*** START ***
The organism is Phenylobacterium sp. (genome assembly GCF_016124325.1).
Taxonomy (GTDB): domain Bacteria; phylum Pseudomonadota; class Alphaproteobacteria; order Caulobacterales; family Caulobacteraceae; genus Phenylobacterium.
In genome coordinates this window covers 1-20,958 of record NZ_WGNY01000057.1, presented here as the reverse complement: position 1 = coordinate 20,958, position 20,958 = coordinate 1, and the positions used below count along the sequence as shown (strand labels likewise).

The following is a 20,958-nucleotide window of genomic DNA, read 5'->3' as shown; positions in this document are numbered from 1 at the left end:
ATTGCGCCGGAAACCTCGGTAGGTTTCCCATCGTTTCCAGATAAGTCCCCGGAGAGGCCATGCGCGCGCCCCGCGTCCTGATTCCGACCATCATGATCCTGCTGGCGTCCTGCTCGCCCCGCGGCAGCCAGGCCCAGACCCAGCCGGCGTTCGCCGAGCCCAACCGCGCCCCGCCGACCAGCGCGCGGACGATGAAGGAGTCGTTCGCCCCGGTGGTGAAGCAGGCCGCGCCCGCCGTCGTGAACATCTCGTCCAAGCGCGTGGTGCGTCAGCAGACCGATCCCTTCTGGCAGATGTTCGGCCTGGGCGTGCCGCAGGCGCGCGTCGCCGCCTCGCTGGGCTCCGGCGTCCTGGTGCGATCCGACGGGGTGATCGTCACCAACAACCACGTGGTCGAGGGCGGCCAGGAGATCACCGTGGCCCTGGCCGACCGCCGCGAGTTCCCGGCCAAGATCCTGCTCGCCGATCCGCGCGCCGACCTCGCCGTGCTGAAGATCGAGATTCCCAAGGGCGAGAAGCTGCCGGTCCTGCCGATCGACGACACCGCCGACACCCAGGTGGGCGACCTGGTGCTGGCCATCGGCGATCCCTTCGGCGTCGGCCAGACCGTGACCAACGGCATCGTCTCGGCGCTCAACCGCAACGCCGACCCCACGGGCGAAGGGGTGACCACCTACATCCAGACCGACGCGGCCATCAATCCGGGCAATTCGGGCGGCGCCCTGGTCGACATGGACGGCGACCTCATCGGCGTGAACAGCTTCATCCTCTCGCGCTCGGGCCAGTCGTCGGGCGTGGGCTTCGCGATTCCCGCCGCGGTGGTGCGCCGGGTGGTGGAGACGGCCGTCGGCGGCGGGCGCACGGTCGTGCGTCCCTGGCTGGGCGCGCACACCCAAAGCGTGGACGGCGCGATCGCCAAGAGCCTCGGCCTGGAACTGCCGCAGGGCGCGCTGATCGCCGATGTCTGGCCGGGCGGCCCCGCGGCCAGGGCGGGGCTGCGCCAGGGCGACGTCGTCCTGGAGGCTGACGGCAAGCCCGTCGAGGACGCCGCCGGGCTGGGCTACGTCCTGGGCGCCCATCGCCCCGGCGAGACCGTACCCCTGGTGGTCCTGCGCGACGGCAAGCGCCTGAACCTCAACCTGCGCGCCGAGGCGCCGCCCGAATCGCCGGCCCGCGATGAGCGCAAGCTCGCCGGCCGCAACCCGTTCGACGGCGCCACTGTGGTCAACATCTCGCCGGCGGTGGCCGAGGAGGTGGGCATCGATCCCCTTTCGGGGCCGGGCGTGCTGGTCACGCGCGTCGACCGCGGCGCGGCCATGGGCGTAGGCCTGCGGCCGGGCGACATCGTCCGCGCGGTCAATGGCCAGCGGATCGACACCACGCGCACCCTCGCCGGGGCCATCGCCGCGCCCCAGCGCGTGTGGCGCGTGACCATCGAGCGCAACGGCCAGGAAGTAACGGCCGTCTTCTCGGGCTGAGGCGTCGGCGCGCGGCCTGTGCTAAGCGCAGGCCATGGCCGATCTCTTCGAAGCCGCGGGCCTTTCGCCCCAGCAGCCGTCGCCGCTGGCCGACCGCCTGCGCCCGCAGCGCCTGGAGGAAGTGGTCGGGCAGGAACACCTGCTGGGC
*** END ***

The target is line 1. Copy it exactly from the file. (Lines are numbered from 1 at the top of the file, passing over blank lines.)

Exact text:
The organism is Phenylobacterium sp. (genome assembly GCF_016124325.1).